When you and your spouse are both children of divorce, it’s as if you already have the odds stacked against you. Chances are you saw your parents at their very worst and have been gifted with all the insecurities that come with their relationships. It’s not an easy circumstance, but a successful marriage is possible. Though we aren’t relationship experts, the husband and I have picked up on a few things in the last eight years.
Because we didn’t have great relationship role models, we often feel that we are winging it. I truly have nothing to go by, as my parents split when I was two. As so many parents do, mine had custody disputes, petty disagreements, and spoke negatively about the other parent around me as far back as I can remember.
Matt saw his parents in a seemingly normal marriage until he was thirteen, only to find out later there was no communication. There was stuffing of emotions, walking on eggshells, and in the end a heck of a lot of distrust and slander.
When we met eight years ago, we were shaped by these experiences. Love blinded us to many of the intricate details of what makes a long-lasting marriage work as it does for most, but we knew the details of what we were working with.
As a child of divorce you take on your parent’s relationship issues, whether you want to or not. That’s why I beg everyone to be mindful of how they treat one another and keep the fighting fair and behind closed doors. The distrust, the manipulation, and the irrational expectations – they follow you. One of the best things you can do for your marriage is lay it all out on the table and own it. For example: “This is my tendency, as I was taught, and I’m promising to work on it. It won’t happen over night, but I’m aware and there will be progress or you can call me on it.”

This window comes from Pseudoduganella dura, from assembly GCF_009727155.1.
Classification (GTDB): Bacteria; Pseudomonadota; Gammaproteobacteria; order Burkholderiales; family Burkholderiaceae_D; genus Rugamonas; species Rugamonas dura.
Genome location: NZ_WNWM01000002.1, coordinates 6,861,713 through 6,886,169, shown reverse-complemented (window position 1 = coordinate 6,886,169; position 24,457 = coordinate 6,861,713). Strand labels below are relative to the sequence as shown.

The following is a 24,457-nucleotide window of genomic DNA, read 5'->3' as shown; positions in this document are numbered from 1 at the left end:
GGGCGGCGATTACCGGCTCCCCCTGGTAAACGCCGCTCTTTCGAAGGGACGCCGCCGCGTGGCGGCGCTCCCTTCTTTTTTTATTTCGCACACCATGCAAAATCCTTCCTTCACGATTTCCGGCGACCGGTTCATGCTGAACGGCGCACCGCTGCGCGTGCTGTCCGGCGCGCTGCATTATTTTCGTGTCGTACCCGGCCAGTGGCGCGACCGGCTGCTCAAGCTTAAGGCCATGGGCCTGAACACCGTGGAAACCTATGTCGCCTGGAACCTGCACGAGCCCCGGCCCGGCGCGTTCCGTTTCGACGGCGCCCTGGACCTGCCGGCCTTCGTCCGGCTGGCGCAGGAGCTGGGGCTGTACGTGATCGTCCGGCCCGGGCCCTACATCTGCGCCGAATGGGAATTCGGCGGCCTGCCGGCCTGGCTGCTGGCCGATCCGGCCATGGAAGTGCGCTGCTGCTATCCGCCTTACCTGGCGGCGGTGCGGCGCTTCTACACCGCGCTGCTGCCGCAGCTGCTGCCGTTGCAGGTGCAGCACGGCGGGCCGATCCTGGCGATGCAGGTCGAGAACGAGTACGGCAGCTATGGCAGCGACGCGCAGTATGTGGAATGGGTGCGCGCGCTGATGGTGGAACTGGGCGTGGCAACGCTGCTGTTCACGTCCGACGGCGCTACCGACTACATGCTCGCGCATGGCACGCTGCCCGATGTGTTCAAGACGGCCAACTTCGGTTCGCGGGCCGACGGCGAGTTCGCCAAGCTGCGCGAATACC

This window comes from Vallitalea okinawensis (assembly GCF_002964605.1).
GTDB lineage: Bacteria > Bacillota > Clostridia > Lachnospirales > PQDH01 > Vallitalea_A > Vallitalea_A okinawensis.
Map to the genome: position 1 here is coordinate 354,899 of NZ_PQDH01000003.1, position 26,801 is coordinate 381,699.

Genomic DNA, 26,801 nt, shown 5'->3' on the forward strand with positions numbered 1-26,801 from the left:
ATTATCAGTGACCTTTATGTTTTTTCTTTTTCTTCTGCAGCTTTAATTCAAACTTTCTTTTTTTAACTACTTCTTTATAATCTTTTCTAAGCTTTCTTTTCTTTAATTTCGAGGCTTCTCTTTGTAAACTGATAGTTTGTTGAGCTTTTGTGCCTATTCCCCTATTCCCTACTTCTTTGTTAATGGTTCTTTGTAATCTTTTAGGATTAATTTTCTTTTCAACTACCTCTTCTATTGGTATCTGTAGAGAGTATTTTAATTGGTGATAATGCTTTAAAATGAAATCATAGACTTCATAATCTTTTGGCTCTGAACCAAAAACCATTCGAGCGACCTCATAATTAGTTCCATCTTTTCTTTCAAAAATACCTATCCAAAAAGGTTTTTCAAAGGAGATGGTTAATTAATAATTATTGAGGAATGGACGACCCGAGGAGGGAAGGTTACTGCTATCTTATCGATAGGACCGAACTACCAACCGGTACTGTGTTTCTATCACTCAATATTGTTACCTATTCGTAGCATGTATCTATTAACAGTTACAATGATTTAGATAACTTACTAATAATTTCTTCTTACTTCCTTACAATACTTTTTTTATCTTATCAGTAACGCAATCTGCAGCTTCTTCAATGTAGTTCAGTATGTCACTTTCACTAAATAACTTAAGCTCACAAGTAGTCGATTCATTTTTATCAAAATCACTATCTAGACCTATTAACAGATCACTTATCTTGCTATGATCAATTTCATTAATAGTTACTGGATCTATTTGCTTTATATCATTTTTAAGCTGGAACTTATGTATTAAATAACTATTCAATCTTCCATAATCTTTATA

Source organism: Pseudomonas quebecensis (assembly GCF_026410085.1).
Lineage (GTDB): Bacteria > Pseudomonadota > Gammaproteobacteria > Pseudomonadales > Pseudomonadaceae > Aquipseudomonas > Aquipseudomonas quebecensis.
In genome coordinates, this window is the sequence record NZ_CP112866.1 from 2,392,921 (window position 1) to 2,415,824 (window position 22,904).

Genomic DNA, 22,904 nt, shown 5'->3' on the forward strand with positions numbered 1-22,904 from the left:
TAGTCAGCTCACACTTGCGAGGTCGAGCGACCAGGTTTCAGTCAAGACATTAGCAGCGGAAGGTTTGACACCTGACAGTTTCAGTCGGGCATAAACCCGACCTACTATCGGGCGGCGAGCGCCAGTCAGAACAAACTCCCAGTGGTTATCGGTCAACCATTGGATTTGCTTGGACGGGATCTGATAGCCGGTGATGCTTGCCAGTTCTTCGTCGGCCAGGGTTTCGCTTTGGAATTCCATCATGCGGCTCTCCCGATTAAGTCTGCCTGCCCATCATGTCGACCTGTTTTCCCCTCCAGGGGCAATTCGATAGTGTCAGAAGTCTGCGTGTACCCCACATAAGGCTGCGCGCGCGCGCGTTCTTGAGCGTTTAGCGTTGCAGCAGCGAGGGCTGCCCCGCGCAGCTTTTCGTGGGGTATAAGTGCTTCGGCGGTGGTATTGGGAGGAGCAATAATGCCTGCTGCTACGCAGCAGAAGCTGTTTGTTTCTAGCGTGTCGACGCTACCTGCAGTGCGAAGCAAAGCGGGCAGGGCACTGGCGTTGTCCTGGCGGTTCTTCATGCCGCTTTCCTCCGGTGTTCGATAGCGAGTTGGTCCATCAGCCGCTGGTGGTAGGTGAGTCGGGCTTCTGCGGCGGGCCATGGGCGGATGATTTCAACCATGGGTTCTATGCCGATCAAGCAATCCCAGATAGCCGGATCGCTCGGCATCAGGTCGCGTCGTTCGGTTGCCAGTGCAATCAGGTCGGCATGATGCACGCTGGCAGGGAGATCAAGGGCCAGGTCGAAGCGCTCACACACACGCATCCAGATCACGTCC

With this humility in confessing your less than desirable traits also comes vulnerability. Do not take advantage of your partner’s vulnerability, even when you are fuming mad, and bring up the past or, gulp, their parents. Thank them for acknowledging the issue, state what you’re going to work on and move forward.
There are other dangers to a marriage with two children of divorce. For starters, don’t ever say the “d word.” Just don’t. Don’t talk about leaving your spouse or kicking them out. That does nothing but create frenzy inside the other and there will be a ripple effect. Marriage is hard, sometimes your partner won’t be your favorite, but watch your words.
Avoid comparing yourself to your parents. Realize that you are preprogrammed with your parent’s problems because you lived with them from such a young age, but you are not them. Also fight the codependency or failure to commit as many children of divorce fall victim to repeating these mistakes.
Most importantly, understand marriage is tough. Think of how flawless the person once was. Choose to love them in spite of their flaws and see the person you fell in love with; and if it’s meant to be, they will do the same. Things that help me are reading letters and cards from my groom when I want to break his neck, along with writing reasons I love him and replaying our love story in my head. And when you’re in a rut, go to therapy. There is nothing wrong with seeking help. It’s better than giving up, playing cool, or continuing the toxic cycle.